Still, Alford is a useful player, and Isaac Hamilton, Thomas Welsh and Aaron Holiday form a solid core of returners to bounce back from last season’s debacle. They, though, will not be the key to Steve Alford’s salvation. That would be the newcomers, Lonzo Ball and T.J. Leaf.

The pair are consensus top-20 recruits in the 2016 class, and create the inside-out recruiting class coaches dream about. Ball, the 6-foot-5 point guard, and Leaf, the 6-foot-10 forward, are potential program-changers, especially in an era where the impact of high-level freshmen is no longer in doubt. Kentucky and Duke have shown that a team led by first-year players can cut down nets.

Leaf will be integral to the Bruins’ season, but it very likely will be Ball on which the season will turn. He led his high school to a 35-0 record, a California state title and USA TODAY’s No. 1 national rankings during his senior season. Playing alongside his two younger brothers, both of whom are UCLA commits, Ball averaged a triple-double of 23.6 points, 11.5 rebounds and 11.4 assists during his senior season. The McDonald’s All-American can do it all, but most importantly for a highly-touted freshman joining a group of veterans, he shares the ball. Ball is often hailed as a virtuoso passer, and nothing ingratiates a player to new teammates like putting them in a position to score.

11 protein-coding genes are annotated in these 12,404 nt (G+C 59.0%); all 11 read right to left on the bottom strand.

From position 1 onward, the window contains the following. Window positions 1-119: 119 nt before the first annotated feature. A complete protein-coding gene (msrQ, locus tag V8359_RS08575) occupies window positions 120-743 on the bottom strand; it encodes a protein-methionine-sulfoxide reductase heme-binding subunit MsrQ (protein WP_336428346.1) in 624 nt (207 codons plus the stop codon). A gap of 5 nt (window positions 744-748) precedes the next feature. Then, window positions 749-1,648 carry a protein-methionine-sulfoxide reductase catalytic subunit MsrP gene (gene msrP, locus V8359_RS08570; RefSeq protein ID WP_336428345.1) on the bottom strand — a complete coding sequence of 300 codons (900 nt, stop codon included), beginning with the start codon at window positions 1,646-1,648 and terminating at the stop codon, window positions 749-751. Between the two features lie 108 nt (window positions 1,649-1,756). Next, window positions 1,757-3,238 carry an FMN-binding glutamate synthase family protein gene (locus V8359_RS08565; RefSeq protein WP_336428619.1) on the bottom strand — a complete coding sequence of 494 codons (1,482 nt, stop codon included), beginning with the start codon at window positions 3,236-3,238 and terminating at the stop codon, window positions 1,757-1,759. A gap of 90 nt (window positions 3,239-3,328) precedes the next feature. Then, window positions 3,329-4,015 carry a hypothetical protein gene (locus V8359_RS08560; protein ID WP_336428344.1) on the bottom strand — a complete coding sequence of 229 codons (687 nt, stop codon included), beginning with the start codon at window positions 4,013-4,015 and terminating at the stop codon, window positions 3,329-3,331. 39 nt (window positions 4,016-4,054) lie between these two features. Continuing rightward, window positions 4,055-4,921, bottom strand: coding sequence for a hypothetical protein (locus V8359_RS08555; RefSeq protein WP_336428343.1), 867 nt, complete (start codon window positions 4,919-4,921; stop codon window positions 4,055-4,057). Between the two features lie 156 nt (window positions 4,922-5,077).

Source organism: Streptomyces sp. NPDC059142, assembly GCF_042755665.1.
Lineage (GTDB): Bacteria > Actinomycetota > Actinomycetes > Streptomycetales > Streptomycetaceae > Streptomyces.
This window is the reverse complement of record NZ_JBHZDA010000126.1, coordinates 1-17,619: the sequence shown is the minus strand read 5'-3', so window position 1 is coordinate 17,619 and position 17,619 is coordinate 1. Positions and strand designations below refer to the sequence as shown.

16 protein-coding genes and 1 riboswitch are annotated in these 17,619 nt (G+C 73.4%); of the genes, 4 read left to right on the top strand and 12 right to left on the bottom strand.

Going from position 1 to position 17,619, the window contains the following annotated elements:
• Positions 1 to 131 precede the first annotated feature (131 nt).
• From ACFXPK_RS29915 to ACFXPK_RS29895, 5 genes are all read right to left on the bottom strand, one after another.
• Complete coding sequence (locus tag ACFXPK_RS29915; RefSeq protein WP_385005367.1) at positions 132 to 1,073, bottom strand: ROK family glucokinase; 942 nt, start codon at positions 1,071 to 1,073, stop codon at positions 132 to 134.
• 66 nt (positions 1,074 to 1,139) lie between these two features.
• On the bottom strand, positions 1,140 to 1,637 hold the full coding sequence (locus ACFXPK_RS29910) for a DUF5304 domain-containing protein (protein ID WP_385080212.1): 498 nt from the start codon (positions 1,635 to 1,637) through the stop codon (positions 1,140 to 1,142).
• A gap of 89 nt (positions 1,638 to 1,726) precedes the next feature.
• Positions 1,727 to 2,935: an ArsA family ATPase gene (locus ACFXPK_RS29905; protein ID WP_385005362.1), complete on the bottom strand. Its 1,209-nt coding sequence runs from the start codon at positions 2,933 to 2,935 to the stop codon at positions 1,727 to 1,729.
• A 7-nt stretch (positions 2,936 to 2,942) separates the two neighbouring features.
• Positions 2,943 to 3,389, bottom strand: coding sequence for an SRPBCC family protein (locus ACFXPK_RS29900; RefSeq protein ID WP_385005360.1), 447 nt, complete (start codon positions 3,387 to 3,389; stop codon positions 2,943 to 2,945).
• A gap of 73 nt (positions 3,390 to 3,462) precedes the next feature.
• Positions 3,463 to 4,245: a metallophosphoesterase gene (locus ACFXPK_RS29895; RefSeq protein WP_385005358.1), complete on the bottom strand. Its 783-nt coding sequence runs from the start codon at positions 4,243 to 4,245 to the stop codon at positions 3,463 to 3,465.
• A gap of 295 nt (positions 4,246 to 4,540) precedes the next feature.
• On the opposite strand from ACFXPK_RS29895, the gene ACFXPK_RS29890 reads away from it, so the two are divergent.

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On paper, it almost makes perfect sense. An accomplished, if flawed, group adds a couple of studs, and a program returns to glory. The path isn’t without pratfalls, though. Alford has to get the group to coalesce, which will likely mean pulling back on his son’s prominence in the offense. As talented as Ball and Leaf are, freshmen don’t always acclimate themselves immediately, and if things get sideways early for the Bruins, the banners will be back in full force.

The fervency -- or as some would argue, the delusion -- of UCLA fans is what is really at play here. They are what puts the pressure on Bruins coaches. UCLA finished sixth in the Pac 12 in attendance last season, averaging 8,073 in Pauley Pavilion each night, as Sean Miller so kindly pointed out last season. Bruins fans hold their program to as high a standard as any program in the country, and maybe as much as any group, they are loud about it. No other program has a beloved alum with a platform and without a filter like UCLA has with Bill Walton calling games. Walton, as only he can, taking verbose shots at the program on air contributed to Howland’s demise. If he turns on Alford, it will intensify the displeasure that’s already present.

The astonishing $10-million buyout negotiated into Alford’s contract in 2013 will fall to $5.2 million next spring after he returned the one-year extension he signed in 2014. A coach giving back an extension is as good a sign as any that something is amiss, by the way.

A manageable buyout, a very talented but unproven roster, big expectations and a vocal, unsettled fanbase make UCLA basketball a must-watch this winter, whether it’s because it’s beautiful basketball or a wreck you can’t look away from.